Again, Jesus’ answer is difficult. Give up the self and follow me, he tells us, for the one who is first will be last, and the one who is last will be first. These biblical passages together show us quite clearly and rather painfully that the values of the kingdom are radically different from the values of our society. The darkness is necessary for the light to come. Those who are last in the world become first in God’s kingdom. The God who seems absent is the God who is with us and, to save us, God lets himself be pushed on the cross. Thanks be to God.

Download the sermon for Proper 23B.

Written by Katerina Whitley

Katerina is an author, lecturer, and a retreat and workshop leader. She was born in Thessaloniki, Greece, and emigrated at 16 years of age to the United States to study music and literature. She spent years studying theology and teaching children of all ages, edited Cross Current for the Diocese of East Carolina, worked for the then Presiding Bishop’s Fund for World Relief, freelanced as essayist for two decades, and has six books in circulation, five biblically based books published by Morehouse and one, her cookbook, published by Globe-Pequot/Lyons Press. Her latest books, two novels, are waiting publication. She lives in Louisville and is a parishioner at St. Andrew’s Episcopal Church.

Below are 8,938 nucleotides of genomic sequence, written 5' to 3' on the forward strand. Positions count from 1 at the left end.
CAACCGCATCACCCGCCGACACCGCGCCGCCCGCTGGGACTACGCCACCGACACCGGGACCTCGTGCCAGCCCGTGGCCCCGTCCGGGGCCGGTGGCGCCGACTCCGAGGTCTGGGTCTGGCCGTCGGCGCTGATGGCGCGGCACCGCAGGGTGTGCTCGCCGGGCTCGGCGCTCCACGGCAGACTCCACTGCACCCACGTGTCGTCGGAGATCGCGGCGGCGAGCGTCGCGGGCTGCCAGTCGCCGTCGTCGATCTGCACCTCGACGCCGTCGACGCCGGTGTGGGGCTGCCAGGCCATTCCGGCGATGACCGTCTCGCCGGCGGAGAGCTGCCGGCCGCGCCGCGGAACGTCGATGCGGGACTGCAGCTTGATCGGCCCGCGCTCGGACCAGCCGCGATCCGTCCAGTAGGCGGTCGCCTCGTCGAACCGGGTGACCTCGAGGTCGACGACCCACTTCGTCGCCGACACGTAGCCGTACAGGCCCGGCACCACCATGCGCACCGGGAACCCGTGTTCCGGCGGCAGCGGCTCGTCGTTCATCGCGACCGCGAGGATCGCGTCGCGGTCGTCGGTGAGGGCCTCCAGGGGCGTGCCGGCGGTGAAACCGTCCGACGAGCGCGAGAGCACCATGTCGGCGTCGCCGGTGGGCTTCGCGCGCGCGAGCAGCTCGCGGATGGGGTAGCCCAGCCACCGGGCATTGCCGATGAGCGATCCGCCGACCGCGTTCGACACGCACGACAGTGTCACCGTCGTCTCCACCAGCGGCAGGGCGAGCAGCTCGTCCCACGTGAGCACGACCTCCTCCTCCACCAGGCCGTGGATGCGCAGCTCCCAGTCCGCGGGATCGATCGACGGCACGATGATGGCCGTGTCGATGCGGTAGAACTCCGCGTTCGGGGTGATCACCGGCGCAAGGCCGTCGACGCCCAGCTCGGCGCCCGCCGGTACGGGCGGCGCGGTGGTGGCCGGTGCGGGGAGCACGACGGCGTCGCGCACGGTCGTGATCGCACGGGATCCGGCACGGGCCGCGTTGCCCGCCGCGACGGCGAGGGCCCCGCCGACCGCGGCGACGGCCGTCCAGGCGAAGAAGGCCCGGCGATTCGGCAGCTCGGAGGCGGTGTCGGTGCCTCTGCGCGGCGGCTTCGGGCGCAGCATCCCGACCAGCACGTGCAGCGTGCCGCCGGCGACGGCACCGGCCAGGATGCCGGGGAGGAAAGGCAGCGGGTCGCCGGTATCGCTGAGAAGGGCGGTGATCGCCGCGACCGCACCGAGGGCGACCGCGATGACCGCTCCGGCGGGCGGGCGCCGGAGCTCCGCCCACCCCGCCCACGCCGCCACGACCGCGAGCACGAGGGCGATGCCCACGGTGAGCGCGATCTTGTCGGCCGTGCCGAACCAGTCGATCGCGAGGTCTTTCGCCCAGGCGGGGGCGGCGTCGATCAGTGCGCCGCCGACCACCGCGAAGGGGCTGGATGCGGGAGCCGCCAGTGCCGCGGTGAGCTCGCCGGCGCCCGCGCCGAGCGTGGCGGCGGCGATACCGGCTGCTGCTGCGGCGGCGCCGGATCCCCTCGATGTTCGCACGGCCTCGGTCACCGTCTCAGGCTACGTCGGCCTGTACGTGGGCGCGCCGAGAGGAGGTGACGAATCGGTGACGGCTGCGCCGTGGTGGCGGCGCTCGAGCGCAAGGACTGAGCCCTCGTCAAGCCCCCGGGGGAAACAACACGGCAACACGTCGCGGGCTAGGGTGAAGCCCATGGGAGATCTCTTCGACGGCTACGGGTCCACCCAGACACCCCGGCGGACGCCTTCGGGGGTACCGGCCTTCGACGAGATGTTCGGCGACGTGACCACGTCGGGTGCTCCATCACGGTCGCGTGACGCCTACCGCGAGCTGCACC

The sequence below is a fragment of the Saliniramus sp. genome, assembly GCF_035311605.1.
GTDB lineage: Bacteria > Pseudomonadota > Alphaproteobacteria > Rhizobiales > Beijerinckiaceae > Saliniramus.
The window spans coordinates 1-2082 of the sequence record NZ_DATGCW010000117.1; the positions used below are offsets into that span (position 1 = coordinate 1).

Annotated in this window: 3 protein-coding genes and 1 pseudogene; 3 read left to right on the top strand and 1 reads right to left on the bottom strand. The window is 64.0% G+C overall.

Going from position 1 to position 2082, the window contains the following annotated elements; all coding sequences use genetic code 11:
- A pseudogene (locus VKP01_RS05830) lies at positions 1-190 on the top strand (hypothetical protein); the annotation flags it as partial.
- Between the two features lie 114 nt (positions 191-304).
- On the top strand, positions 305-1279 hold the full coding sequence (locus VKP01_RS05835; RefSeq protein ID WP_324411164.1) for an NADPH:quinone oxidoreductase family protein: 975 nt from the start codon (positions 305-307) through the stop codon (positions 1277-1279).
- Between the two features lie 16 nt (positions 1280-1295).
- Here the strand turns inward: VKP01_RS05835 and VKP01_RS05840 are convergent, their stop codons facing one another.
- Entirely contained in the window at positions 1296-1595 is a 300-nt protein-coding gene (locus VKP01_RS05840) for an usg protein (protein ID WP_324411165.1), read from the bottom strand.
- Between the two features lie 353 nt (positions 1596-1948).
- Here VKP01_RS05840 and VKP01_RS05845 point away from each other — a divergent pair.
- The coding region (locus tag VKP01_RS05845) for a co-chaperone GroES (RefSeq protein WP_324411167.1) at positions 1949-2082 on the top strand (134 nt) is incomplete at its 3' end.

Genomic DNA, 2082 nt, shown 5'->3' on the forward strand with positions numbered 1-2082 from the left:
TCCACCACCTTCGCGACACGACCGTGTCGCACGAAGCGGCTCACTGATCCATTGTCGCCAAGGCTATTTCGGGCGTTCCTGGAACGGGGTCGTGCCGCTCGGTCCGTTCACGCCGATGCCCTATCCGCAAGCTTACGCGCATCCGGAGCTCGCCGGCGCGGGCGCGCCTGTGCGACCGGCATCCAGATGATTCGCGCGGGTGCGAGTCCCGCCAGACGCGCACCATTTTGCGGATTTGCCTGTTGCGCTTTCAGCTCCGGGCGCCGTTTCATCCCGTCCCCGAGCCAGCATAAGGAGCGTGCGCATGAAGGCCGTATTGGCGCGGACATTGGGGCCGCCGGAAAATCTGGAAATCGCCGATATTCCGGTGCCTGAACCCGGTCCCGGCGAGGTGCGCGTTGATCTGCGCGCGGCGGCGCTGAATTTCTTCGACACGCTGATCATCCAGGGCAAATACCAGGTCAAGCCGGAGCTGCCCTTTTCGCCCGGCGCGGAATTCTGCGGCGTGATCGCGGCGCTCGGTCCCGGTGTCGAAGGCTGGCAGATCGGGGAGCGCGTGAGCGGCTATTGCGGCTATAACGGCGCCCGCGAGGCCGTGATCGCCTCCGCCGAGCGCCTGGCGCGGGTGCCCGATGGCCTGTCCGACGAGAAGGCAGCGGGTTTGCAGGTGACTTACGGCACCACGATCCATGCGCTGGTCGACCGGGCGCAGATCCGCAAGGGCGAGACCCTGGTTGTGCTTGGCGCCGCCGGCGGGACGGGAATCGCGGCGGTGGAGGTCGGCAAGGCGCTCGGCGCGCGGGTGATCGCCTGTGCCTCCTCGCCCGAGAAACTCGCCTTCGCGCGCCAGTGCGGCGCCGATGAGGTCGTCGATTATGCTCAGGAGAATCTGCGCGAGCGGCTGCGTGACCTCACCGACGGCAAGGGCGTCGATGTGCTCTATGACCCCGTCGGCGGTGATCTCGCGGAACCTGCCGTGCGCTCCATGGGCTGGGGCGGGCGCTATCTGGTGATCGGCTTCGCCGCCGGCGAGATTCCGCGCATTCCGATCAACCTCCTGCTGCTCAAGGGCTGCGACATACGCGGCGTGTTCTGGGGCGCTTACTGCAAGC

Bible Study: Proper 21(B), September 27, 2015

(RCL) Esther 7: 1-6, 9-10, 9:20-22; Psalm 124, James 5:13-20; Mark 9:38-50

 “Whoever is not against us is for us. For truly I tell you, whoever gives you a cup of water to drink because you bear the name of Christ will by no means lose the reward.” (Mark 9: 40-41)

Esther 7:1-6, 9-10; 9:20-22

One of the most joyous occasions in the Jewish calendar is the festival of Purim, when the Jewish people remember the story of Esther. Esther is one of many stories where the Jewish people faced a mortal threat, yet were delivered by God through a chosen emissary who would thwart the powers that threatened their lives. In this story, Queen Esther is that emissary.

Out of resentment toward Mordacai (Esther’s cousin and adopted father), Haman (the chief minister of the Persian king) convinces King Ahasuerus to order the genocide of the Jewish people. The origin of Haman’s evil desire is pride, as he resents Mordacai for not bowing before him outside of the palace gate.

Mordacai tasks Esther (Ahasuerus’s new queen) to convince the king to delay this order and to spare the Jewish people. Although Esther is anxious about this task she sets out to complete it, and this is where our reading begins. In the end Haman is hung from his own gallows and the Jewish people are spared from attempted genocide.